Marine Atlas: Maximizing Benefits for Fiji
FULL SPEED AHEAD: VESSEL TRAFFIC Fiji’s waters are a highway for thousands of domestic and international vessels that are lifelines for many Fijians who rely on the regular delivery of important goods and food items. Minimizing potential environmental and safety risks is a high priority for all.
On May 6 2017, local fishers came across shipping containers that had fallen off the 90-metre cargo vessel MV Southern Phoenix which had capsized in the port (see picture). The Phoenix is one example of a shipwreck occurring in Suva harbour and Fiji’s waters, which are highly frequented by countless do- mestic and international vessels. Given that these vessels are the lifeline of Fiji’s central and remote islands, spatial planning crucial for navigation at sea.
Ships coming in and out of Fijian ports, from fishing vessels to cargo vessels, cruise ships and ferries, serve many different purposes. Fiji has about 2,000 registered ships that are less than 15 metres in length and about 250 that are more than 15 metres in length (see table). Fishing vessels operate in a range of fisheries, including artisanal and subsistence inshore fisheries and commercial offshore fisheries for tuna and billfish (see also chapters “Fishing in the dark” and “Small fish, big importance”). The main freight ships operate out of the Port of Suva, though there are several other ports for transporting bulk goods, including sugar, molasses, wood products, petroleum and gas. The main commercial shipping routes include other Pa- cific Island countries, Australia and New Zealand, and destinations in Asia and North America. Cruise ships have been visiting Fiji since the 1990s, which has steadily increased over the following decades. In 2014, 88,000 cruise ship visitors arrived in Fiji. Many yachts also cruise Fiji’s waters (see also chapter “Beyond the beach”).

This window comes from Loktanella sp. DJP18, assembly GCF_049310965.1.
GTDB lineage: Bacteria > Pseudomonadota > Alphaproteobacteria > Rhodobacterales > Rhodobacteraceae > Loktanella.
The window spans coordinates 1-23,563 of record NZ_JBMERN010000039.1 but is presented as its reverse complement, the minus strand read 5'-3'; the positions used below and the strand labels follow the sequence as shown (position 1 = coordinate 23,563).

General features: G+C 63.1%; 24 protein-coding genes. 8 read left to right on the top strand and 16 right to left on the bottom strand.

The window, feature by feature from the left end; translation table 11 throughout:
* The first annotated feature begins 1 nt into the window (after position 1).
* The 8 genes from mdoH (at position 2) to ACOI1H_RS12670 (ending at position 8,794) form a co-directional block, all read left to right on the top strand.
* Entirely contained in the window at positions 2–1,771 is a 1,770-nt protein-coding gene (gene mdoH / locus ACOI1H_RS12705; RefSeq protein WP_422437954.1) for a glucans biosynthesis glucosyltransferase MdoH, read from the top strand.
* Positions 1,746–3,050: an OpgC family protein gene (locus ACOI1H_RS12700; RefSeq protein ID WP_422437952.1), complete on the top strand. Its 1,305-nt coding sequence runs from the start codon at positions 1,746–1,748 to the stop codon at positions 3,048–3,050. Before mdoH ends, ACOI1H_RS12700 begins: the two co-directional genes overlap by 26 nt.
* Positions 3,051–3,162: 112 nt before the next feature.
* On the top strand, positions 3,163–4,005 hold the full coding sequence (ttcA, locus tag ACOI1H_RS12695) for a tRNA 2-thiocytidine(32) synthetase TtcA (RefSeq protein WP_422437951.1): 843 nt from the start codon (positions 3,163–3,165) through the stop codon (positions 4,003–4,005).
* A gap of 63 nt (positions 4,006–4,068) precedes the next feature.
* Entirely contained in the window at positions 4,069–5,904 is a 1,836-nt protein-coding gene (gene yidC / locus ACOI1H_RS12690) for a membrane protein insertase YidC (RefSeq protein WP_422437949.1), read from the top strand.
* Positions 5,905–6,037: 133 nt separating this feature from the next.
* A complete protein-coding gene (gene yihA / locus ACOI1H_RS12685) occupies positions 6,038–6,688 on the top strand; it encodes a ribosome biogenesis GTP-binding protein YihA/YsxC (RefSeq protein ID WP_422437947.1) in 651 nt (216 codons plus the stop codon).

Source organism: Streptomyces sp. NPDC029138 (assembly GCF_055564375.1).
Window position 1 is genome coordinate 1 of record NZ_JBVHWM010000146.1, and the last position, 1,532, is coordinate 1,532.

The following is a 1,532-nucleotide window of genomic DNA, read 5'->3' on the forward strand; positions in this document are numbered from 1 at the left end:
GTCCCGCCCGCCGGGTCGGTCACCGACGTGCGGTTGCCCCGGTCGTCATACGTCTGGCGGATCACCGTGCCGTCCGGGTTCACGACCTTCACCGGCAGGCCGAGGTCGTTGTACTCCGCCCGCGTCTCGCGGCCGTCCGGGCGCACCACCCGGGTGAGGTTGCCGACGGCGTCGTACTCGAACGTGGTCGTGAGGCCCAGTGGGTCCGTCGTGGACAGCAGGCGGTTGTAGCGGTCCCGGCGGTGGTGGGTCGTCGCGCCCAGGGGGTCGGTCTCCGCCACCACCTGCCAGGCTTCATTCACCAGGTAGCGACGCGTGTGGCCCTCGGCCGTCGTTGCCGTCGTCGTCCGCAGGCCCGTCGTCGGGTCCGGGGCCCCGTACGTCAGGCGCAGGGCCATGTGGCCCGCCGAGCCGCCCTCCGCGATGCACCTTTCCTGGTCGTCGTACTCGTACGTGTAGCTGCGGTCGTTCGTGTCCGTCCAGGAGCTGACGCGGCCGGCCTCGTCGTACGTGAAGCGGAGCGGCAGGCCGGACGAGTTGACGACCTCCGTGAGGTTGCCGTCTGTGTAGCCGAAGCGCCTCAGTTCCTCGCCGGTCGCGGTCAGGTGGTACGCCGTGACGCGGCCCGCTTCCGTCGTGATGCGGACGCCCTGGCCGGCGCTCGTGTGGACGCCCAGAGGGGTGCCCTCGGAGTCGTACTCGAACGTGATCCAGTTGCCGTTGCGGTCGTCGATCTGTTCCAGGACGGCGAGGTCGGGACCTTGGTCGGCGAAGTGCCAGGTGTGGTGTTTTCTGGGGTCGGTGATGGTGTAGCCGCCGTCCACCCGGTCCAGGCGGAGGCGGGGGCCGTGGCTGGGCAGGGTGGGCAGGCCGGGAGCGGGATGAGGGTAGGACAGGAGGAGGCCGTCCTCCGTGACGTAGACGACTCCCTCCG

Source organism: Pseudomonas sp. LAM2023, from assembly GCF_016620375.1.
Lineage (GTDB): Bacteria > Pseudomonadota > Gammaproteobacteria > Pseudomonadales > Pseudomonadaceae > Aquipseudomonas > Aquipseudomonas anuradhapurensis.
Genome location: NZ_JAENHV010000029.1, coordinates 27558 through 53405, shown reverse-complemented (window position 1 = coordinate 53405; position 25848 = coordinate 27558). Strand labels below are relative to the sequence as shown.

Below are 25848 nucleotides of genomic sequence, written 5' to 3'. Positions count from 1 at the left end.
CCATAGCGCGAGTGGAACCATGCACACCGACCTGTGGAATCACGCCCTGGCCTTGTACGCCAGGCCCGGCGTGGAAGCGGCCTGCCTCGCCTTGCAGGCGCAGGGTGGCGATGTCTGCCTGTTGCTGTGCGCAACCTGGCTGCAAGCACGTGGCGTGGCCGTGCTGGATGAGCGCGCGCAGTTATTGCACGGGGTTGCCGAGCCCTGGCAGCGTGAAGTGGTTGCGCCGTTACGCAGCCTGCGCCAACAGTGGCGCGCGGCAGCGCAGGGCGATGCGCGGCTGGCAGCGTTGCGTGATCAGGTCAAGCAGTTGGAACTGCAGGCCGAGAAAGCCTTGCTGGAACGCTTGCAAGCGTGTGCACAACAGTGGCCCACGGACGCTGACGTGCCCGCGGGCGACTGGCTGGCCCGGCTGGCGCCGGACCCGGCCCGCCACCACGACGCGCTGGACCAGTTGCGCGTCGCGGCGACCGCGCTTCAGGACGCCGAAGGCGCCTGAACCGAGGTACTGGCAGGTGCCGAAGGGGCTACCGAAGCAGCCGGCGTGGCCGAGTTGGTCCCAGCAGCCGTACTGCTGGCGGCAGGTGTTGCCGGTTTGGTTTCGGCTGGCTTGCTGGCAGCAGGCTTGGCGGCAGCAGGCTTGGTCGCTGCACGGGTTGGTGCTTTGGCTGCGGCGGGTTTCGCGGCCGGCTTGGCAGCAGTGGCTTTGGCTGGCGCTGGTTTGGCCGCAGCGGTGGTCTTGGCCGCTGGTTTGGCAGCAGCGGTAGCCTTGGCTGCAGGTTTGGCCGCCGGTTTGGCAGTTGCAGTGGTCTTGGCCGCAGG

try has two main ports, Suva and Lautoka, and several secondary ports in Levuka, Vuda, Malau, Rotuma and Wairiki. The Port of Suva, located in Suva Bay, is the largest and busiest port in Fiji. The Port of Lautoka, which is situated on Vitu Levu to the north of Nadi, is Fiji’s largest port for handling bulk cargo, specifically bulk sugar, molasses, woodchips, petroleum and gas, and also serves as a base for cruise tourism. The Port of Levuka on Ovalau, Fiji’s sixth largest island, is mainly a fishing port, while the Port of Malau, located on the north-western side of Vanua Levu, serves as a smaller bulk port, primarily for molas- ses. On the opposite side of Vanua Levu in the south-east is the Port of Wairiki, which services the logging industry, primarily as a woodchip port. The Port of Vuda is first and foremost a marina, largely used by the yachting community. The Port of Rotuma on the northern Fijian island of Rotuma is a minor port, established to facilitate trade between the island and other part of Fiji, as well as other island countries.
not only for navigational safety, but also to mini- mize conflicts with Fiji’s many other marine values that are threatened, be it by fishing or oil spills. In order to avoid the negative impacts of oil trans- porters and shipping emissions in general, and to decrease Fiji’s fossil fuel dependence, more sus- tainable forms of sea transport are being explored. As a seafaring nation, Fijians can look to their ancestors, who were advanced sailors following the stars in their traditional wind-powered druas, for solutions.
Fiji Registered Ships Data, 2017
Type Barge Cargo Dregder Fishing Lines Boat Medical Passengers Pilot Boat
1 5 391 4 14 985 4
2 9 114
Fiji Ports Corporation Ltd, a government-owned company, manages Fiji’s major ports. The coun-
From the map of different types of vessels criss- crossing Fiji’s waters, it is clear that MSP is key
0 0 38
3 3 1 0 0 8
Pleasure Craft Police Vessel Private Use Research Boat Ro-Ro Ferries Tourist Tug
4 9 0 366
9 4 8 1906
Yachts Others Total
0 3 256
Tuna longliners in Suva harbour are one example of vessels that cruise Fiji’s EEZ.
MAXIMIZING BENEFITS FOR FIJI
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